The Doctor turns 67 today.
Julius Erving was the most graceful athlete of his generation. A mid-air maestro and innovator who changed the way the game is played, he established a style of play that would prevail in the decades to follow. The dominant player of his era, “Dr. J” seemed an irresistible force of nature. A wizard with the basketball, Erving played the game above the rim. He was the first to combine gravity-defying acrobatics with delicate grace and power, and he was one of the most thrilling players ever to grace the hardwood. Rick Barry [Daily Dose, 2/9/16], who played with Erving in both the ABA and NBA before joining him in the Naismith Hall of Fame, called Julius “the most exciting basketball player I have ever seen.” While Elgin Baylor was the first to play basketball in the air, and Connie Hawkins took it to the next level, Erving perfected it, introducing a new term—hang time—to the basketball lexicon. The list of athletes who revolutionized their sport is short. The list of those known by only one name is shorter: Ali. Mario. Arnie. Doctor.
While Erving was in the air so often on the court, his feet were planted firmly on the ground off of it. Gracious, dignified and disciplined, he never got a big head. Articulate and smooth, he was an ambassador for the game. The epitome of class, no player was more respected than Erving. The first spokesman for the NBA, he stood out as the essence of the league. Friendly and uncommonly modest, The Doctor was always the coolest cat on the floor—and in the room. Julius did it all. He won two ABA championships and one NBA title. He earned MVP honors in both leagues, including three in a row in the ABA. Erving was the MVP of two NBA All-Star Games and almost single-handedly invented the Slam Dunk Contest. The ABA was in its final year of existence in 1976 when it held the first Slam Dunk Contest during its All-Star Game halftime. Erving dominated the competition. In his final effort, he started at the far end of the court, gathered speed as he approached the basket, took off from behind the free throw line, and extended the ball over his head as he soared to the rim before delivering a thunderous dunk. It was one of the most iconic moments in basketball history and cemented Dr. J’s legend as the greatest dunker the game has ever seen. The NBA adopted the Slam Dunk Contest in 1976, and it remains a staple of the league’s All-Star Weekend.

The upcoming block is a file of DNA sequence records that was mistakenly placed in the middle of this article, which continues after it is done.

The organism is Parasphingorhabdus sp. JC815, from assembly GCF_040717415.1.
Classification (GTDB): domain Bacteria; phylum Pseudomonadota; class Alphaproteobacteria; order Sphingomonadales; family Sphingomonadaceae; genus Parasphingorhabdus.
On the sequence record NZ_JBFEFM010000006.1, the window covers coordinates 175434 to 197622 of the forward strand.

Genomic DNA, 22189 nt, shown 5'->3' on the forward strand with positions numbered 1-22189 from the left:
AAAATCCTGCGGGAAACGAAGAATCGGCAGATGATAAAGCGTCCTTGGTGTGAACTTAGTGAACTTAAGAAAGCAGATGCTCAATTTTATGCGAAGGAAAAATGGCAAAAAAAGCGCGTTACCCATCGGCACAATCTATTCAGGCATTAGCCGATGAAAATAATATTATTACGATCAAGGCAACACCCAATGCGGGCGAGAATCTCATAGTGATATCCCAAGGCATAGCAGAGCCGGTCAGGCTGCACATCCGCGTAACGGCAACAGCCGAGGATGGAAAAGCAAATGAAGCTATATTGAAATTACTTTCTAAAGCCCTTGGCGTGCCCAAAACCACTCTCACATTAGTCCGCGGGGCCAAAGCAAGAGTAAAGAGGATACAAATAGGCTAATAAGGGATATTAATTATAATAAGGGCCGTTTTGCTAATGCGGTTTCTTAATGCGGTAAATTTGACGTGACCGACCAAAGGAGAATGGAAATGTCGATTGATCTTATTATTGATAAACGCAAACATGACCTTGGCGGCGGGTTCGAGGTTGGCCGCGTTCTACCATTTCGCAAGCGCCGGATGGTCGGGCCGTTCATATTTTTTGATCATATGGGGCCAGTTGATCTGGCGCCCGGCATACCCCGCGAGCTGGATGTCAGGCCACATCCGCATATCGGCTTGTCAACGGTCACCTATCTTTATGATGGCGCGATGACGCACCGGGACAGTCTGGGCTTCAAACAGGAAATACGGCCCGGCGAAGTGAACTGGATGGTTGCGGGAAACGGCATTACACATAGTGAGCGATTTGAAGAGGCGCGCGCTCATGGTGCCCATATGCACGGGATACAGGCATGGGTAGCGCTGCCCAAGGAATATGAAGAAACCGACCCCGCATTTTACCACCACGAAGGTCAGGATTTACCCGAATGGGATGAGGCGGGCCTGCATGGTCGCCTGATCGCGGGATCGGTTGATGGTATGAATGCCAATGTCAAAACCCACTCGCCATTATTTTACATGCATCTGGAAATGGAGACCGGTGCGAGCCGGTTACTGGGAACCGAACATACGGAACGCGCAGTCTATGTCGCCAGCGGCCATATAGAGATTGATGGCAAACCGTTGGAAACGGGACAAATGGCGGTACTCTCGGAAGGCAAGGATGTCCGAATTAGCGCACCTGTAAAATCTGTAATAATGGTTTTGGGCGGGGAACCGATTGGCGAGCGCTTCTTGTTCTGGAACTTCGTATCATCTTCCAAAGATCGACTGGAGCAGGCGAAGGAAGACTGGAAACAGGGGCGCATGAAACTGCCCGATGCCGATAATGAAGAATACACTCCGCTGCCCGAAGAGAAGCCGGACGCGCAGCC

Born in East Meadow—a hamlet on Long Island, New York—on this date in 1950, Julius Winfield Erving II moved with his family to nearby Roosevelt at 13. He attended Roosevelt High School, alma mater of radio’s Howard Stern and actor/comedian Eddie Murphy. One of Erving’s Roosevelt classmates was Leon Sanders, whom Julius called “The Professor.” Sanders, in turn, called Erving “The Doctor.” Erving played basketball in high school but did not start until his senior year, when he emerged as a 6’3” scorer. Later, while playing in Harlem’s famed Rucker Park League, people tried calling him “Black Moses” and “Houdini.” Erving said, “If you want to call me anything, call me ‘doctor’.” Over time, the nickname evolved into “Dr. Julius” and finally, “Dr. J.”
Despite being one of New York City’s most spectacular prep performers, Erving was lightly recruited coming out of high school. In 1968, he accepted a scholarship to the University of Massachusetts. In two varsity seasons [NCAA rules prohibited freshman from competing in varsity athletics at that time, so Erving played as a sophomore and junior], Erving averaged over 26 points and 20 rebounds per game, one of five players in NCAA history to do so. After recording 51 double-doubles in 52 games, he left UMass following his junior year to sign with the Virginia Squires of the ABA [Daily Dose, 5/13/16]. Professional basketball was volatile when Erving joined the Squires in 1971, with players jumping leagues, and franchises in flux. Erving entered the ABA with little fanfare. The league lacked a television contract and was comprised almost entirely of small-market teams that lacked deep pockets. When Erving’s college class graduated in 1972, the Milwaukee Bucks drafted him with the 12th overall pick of the NBA draft, where he could have joined Kareem Abdul-Jabbar and Oscar Robertson in what may have become the greatest trio in league history. Instead, he signed with the NBA’s Atlanta Hawks, but the courts banned him from playing in the NBA, and he returned to Virginia. After leading the league in scoring in just his second season, the financially-strapped Squires sold Erving to the New Jersey Nets in 1973.